Newcastle Refugee Health Service

Case Study Submitted by: Karinne Andrich
Country: Australia

The Refugee Outreach/CALD (culturally and linguistically diverse background) Clinics is a nurse-led service which helps newly arrived refugees to navigate Australia’s comprehensive healthcare system. Working in partnership with local English training organisations, the clinics support students in making safe and reliable healthcare decisions.  The clinics’ services are free, confidential and community-based providing health education and information and empowering students to address their health and wellbeing.

With the support of the local Technical and Further Education (TAFE) which provides an adult migrant English programme, the clinics meet the need to educate, informed and skill the clinics refugee clients to help them learn the basics of the Australian health care system, which included how to arrange, negotiate and confirm appointments

The Refugee Outreach/CALD Clinics are a nurse-led service which sees not only refugees and asylum seekers, but any student from a culturally and linguistically diverse background (CALD). The Clinic is part of the Newcastle Refugee Health Service which sees approximately 200-250 newly arrived refugees yearly in addition to asylum seekers.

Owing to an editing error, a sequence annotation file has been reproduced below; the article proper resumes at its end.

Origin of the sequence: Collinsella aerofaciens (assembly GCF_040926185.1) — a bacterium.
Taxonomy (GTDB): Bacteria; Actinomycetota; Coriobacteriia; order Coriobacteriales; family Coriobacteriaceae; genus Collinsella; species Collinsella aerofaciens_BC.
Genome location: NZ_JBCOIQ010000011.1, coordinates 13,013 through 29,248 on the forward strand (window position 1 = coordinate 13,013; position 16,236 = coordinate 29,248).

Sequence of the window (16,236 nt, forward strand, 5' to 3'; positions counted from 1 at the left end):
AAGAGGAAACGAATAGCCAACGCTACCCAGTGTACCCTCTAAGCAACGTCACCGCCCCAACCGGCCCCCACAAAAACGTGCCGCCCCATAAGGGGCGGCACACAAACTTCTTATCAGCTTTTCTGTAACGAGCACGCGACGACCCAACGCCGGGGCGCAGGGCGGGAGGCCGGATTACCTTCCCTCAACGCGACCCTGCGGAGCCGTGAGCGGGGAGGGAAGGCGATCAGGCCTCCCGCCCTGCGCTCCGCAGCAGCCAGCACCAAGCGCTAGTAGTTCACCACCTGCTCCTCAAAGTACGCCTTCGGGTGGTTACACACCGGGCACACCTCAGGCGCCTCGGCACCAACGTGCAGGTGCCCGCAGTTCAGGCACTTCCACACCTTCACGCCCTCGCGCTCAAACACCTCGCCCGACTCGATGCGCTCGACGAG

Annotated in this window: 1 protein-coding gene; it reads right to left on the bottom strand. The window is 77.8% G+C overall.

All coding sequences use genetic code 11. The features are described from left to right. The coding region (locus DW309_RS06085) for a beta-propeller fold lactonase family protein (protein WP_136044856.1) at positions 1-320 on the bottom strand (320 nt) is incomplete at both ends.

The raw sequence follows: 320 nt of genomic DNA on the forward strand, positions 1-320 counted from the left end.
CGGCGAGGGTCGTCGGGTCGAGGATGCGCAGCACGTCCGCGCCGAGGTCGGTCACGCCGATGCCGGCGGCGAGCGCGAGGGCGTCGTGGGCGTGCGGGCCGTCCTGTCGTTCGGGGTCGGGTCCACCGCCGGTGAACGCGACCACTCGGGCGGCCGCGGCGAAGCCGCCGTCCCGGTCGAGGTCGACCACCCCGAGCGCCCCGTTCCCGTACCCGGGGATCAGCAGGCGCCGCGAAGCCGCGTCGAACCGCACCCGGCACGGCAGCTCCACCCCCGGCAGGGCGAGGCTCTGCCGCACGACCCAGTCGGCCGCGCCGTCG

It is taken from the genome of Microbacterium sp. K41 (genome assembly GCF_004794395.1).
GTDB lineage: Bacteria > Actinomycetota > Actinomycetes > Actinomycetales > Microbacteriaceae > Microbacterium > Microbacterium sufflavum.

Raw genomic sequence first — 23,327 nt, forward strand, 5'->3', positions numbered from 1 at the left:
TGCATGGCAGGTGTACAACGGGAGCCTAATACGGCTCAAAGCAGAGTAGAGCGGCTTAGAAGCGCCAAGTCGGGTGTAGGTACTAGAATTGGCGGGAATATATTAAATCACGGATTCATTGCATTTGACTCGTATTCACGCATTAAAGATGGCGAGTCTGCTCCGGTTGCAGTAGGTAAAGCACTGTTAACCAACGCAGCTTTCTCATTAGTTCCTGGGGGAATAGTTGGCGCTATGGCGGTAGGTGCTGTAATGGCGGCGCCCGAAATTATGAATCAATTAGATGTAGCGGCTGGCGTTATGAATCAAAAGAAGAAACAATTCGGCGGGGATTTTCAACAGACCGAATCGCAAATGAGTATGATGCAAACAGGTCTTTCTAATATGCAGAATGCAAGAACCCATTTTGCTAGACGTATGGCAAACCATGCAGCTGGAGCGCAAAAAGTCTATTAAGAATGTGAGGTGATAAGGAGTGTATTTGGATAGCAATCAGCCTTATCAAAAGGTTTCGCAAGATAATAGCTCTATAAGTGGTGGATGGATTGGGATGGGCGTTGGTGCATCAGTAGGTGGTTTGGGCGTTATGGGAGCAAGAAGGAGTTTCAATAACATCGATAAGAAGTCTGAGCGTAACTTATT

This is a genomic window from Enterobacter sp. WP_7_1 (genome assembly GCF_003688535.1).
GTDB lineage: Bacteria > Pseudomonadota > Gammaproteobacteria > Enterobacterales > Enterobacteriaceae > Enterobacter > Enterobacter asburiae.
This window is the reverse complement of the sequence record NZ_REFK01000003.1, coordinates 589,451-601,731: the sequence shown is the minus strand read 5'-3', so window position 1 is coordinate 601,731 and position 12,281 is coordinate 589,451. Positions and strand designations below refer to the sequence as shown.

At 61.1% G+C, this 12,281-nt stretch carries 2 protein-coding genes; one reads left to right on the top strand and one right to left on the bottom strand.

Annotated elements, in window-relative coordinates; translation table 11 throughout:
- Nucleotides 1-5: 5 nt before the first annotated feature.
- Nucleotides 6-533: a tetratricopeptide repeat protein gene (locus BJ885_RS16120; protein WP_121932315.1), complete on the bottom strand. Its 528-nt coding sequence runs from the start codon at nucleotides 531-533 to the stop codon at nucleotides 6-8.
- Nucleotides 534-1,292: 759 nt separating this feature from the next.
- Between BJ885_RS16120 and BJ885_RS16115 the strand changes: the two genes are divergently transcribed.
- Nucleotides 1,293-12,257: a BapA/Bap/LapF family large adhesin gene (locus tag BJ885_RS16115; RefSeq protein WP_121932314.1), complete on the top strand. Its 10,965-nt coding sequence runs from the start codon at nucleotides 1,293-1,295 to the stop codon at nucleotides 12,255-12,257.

The Newcastle Refugee Health Service is a free and confidential service which provides “on-arrival’ health assessments by a nurse and a paediatrician, “catch up” immunisation, dental triage and referrals to other specialist medical services, such as infectious diseases, rehabilitation of torture and trauma survivors, family planning, obstetrics, optometry and the chest clinic for tuberculosis screening for children under the age of two years.

All newly arrived individuals are first seen in their home by the refugee health nurse within two weeks of arrival. The nurse performs a comprehensive on-arrival health assessment, manages all clinics including immunisation and the GP/paediatrician clinic.  All clients are seen for up to six months for “catch up” immunisation and paediatrics with latent TB.

The data of the outcomes of this service have demonstrated that this is an effective referral and education service with a high rate of satisfaction amongst those who access the clinic. The service has alleviated pressure on the nurse when clients arrive on a walk-in basis without an appointment.  It has also decreased stress for clients who would like to discuss their health care in a safe and confidential setting.

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